Big Coal Attempting Land Grab
History Repeating Itself?
(This was an editorial in the Charleston Gazette on September 23, 1998)
Using deceit, sympathetic judges and far-off courthouses, coal and land companies won mineral rights to most of West Virginia’s coal-rich terrain a century ago.
Today, coal companies are turning to the Legislature to make it easier to extract coal from land they only partly control, even if those who own title to the rest of the land say no.
The West Virginia Coal Association asked legislators to pass a law making it unnecessary to go to court to mine coal seams as long as a company owns 51 percent of a tract. The company would merely notify "co-owners" and the state tax commissioner and publish a map and notice of intent to mine.
These "co-owners" would receive royalties, and if the landowners were unknown, royalties would go to the tax commissioner, who would hold it in escrow for 10 years.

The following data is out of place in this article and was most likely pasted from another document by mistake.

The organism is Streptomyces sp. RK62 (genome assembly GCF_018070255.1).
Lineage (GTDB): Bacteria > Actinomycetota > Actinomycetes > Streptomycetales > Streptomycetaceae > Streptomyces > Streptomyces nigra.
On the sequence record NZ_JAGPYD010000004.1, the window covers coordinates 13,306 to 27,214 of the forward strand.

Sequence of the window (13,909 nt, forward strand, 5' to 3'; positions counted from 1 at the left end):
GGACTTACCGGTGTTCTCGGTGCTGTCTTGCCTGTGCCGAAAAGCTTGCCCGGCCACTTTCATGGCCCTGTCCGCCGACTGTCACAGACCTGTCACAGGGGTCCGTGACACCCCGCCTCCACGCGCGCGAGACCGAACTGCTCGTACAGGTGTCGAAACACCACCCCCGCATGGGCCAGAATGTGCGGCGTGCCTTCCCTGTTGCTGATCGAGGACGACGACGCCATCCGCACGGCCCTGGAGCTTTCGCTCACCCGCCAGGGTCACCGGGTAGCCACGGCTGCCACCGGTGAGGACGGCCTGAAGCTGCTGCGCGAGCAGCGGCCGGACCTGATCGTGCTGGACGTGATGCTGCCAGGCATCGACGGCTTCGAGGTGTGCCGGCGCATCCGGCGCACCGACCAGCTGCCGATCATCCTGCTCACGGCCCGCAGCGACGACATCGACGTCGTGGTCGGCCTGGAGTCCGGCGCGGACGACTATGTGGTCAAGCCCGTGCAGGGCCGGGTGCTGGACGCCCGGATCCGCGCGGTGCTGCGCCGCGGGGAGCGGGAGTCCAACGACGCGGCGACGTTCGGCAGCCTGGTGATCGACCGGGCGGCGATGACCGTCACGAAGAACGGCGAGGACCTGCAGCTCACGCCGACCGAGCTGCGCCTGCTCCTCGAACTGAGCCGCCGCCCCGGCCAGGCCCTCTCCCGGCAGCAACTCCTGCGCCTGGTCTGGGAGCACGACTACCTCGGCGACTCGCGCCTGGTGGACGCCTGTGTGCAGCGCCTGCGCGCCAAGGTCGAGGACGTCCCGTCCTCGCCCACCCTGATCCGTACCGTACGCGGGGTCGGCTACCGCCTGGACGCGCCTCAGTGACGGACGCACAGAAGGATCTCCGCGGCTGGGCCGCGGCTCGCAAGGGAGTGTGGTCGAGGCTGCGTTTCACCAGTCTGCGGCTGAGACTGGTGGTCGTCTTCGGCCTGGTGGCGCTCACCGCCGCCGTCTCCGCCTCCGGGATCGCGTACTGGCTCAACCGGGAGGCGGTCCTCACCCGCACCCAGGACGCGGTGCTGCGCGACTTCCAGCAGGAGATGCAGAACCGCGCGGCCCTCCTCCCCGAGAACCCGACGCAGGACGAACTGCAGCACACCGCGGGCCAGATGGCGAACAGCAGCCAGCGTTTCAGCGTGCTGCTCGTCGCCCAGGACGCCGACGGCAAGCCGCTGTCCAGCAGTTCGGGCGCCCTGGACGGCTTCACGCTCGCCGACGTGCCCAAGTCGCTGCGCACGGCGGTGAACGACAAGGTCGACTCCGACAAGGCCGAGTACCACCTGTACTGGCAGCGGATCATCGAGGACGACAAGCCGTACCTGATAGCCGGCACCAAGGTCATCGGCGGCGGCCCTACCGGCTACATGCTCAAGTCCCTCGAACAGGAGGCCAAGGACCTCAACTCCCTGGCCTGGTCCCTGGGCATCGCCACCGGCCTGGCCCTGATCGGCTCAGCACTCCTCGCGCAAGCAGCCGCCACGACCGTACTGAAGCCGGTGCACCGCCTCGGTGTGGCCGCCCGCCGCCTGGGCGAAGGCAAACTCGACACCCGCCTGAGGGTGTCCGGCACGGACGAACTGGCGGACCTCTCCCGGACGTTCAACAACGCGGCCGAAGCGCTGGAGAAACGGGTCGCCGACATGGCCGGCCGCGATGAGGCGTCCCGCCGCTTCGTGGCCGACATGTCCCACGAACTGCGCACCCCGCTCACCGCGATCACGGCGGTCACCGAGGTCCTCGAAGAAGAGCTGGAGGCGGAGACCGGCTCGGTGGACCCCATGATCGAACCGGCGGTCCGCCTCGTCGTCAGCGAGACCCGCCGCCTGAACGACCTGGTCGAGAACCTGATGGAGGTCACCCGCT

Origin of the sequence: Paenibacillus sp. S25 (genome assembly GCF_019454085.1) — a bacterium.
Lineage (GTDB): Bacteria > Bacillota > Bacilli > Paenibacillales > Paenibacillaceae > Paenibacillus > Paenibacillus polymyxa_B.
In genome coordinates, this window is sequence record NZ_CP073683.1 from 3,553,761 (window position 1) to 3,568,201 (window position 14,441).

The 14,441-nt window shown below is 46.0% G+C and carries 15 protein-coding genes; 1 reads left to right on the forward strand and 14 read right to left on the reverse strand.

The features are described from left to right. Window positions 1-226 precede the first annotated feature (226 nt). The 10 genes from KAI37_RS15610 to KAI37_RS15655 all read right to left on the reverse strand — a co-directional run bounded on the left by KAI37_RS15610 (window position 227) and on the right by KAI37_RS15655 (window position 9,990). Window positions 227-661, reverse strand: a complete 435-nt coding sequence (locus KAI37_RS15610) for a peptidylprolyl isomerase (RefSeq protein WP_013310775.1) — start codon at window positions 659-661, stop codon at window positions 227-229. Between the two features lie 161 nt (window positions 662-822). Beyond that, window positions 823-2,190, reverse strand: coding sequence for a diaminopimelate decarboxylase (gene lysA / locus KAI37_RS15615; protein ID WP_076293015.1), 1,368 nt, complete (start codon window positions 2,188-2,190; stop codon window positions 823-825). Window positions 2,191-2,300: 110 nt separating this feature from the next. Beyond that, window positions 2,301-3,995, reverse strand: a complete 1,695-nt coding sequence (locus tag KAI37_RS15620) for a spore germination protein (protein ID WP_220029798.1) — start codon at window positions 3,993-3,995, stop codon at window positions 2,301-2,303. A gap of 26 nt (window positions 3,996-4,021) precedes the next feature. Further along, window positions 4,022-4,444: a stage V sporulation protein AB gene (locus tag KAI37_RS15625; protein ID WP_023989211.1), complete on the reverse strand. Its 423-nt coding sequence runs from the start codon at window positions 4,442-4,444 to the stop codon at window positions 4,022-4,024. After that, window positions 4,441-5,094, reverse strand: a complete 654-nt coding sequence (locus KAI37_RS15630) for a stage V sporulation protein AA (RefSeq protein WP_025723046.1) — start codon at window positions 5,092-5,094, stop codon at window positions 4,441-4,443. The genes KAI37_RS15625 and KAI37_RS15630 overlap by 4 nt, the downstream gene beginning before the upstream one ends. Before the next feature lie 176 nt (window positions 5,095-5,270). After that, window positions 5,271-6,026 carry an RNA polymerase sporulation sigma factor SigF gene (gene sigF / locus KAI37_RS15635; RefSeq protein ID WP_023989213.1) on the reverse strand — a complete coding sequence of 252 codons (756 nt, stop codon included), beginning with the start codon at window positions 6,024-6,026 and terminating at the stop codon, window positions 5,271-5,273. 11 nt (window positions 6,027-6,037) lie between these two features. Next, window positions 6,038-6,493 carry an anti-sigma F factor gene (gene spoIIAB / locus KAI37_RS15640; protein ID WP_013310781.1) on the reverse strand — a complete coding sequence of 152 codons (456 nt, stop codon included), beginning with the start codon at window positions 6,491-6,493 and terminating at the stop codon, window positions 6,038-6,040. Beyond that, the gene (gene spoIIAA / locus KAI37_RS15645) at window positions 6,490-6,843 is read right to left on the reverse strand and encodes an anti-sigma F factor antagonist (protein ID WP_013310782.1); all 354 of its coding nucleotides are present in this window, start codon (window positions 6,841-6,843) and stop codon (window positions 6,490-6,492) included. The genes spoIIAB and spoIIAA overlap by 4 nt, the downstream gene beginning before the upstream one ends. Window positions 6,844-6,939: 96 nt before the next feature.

"Such a new law would benefit all and prejudice none," said Bill Raney, president of the state coal association. Raney has got to be kidding. This law would benefit coal and nobody else. We presume coal companies would be able to use the most economical and environmentally damaging form of mining -- mountaintop removal – regardless of what "co-owners" of the land want. Families living on farms presumably would receive a notice that their woodsy serenity was about to be replaced by a blast-shattered moonscape.
The coal association wants to trade away landowners’ rights, merely to save coal companies money. Each trip to court costs coal companies about $50,000. An executive of CONSOL Inc. of Pittsburgh said his company has to go to court about 10 times a year.
So West Virginians are supposed to give up their rights in order to save a coal company $500,000 a year -- a company with annual revenues exceeding $2.4 billion?
Any legislator who votes for this bill will show where his or her loyalties lie.